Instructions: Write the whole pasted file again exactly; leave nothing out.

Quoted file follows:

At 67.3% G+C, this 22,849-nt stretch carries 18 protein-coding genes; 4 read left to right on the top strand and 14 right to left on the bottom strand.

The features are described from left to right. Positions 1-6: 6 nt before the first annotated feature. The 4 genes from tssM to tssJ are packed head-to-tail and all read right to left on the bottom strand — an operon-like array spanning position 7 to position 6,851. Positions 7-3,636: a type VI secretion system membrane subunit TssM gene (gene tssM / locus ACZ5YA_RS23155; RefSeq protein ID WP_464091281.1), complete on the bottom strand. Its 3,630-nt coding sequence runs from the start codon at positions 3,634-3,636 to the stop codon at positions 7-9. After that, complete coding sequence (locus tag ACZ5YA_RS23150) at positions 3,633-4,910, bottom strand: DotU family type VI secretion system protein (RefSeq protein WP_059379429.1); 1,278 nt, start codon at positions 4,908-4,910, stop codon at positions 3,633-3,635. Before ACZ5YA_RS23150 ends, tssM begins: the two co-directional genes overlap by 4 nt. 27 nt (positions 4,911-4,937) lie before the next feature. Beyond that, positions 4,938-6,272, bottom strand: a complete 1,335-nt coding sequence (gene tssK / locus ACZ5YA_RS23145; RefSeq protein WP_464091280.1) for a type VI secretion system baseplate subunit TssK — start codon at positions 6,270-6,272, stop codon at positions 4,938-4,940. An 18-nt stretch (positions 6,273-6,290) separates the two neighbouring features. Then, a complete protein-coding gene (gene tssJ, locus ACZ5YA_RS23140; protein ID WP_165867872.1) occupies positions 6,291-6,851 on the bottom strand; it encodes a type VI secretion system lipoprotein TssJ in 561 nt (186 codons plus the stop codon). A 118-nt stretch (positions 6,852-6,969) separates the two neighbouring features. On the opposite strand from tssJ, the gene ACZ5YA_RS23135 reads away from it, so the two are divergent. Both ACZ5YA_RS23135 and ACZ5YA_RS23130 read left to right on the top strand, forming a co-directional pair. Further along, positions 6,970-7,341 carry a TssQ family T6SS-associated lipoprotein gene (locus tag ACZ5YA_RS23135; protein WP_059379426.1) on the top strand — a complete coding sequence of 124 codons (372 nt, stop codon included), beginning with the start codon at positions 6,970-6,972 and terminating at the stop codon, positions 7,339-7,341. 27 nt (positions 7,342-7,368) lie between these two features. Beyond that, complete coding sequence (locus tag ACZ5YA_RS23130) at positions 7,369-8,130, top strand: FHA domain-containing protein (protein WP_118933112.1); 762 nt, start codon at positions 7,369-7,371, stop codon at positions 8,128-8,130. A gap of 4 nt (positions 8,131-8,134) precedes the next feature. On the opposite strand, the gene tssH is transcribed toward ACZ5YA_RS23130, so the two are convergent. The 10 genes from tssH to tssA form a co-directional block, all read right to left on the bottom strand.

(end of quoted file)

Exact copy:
At 67.3% G+C, this 22,849-nt stretch carries 18 protein-coding genes; 4 read left to right on the top strand and 14 right to left on the bottom strand.

The features are described from left to right. Positions 1-6: 6 nt before the first annotated feature. The 4 genes from tssM to tssJ are packed head-to-tail and all read right to left on the bottom strand — an operon-like array spanning position 7 to position 6,851. Positions 7-3,636: a type VI secretion system membrane subunit TssM gene (gene tssM / locus ACZ5YA_RS23155; RefSeq protein ID WP_464091281.1), complete on the bottom strand. Its 3,630-nt coding sequence runs from the start codon at positions 3,634-3,636 to the stop codon at positions 7-9. After that, complete coding sequence (locus tag ACZ5YA_RS23150) at positions 3,633-4,910, bottom strand: DotU family type VI secretion system protein (RefSeq protein WP_059379429.1); 1,278 nt, start codon at positions 4,908-4,910, stop codon at positions 3,633-3,635. Before ACZ5YA_RS23150 ends, tssM begins: the two co-directional genes overlap by 4 nt. 27 nt (positions 4,911-4,937) lie before the next feature. Beyond that, positions 4,938-6,272, bottom strand: a complete 1,335-nt coding sequence (gene tssK / locus ACZ5YA_RS23145; RefSeq protein WP_464091280.1) for a type VI secretion system baseplate subunit TssK — start codon at positions 6,270-6,272, stop codon at positions 4,938-4,940. An 18-nt stretch (positions 6,273-6,290) separates the two neighbouring features. Then, a complete protein-coding gene (gene tssJ, locus ACZ5YA_RS23140; protein ID WP_165867872.1) occupies positions 6,291-6,851 on the bottom strand; it encodes a type VI secretion system lipoprotein TssJ in 561 nt (186 codons plus the stop codon). A 118-nt stretch (positions 6,852-6,969) separates the two neighbouring features. On the opposite strand from tssJ, the gene ACZ5YA_RS23135 reads away from it, so the two are divergent. Both ACZ5YA_RS23135 and ACZ5YA_RS23130 read left to right on the top strand, forming a co-directional pair. Further along, positions 6,970-7,341 carry a TssQ family T6SS-associated lipoprotein gene (locus tag ACZ5YA_RS23135; protein WP_059379426.1) on the top strand — a complete coding sequence of 124 codons (372 nt, stop codon included), beginning with the start codon at positions 6,970-6,972 and terminating at the stop codon, positions 7,339-7,341. 27 nt (positions 7,342-7,368) lie between these two features. Beyond that, complete coding sequence (locus tag ACZ5YA_RS23130) at positions 7,369-8,130, top strand: FHA domain-containing protein (protein WP_118933112.1); 762 nt, start codon at positions 7,369-7,371, stop codon at positions 8,128-8,130. A gap of 4 nt (positions 8,131-8,134) precedes the next feature. On the opposite strand, the gene tssH is transcribed toward ACZ5YA_RS23130, so the two are convergent. The 10 genes from tssH to tssA form a co-directional block, all read right to left on the bottom strand.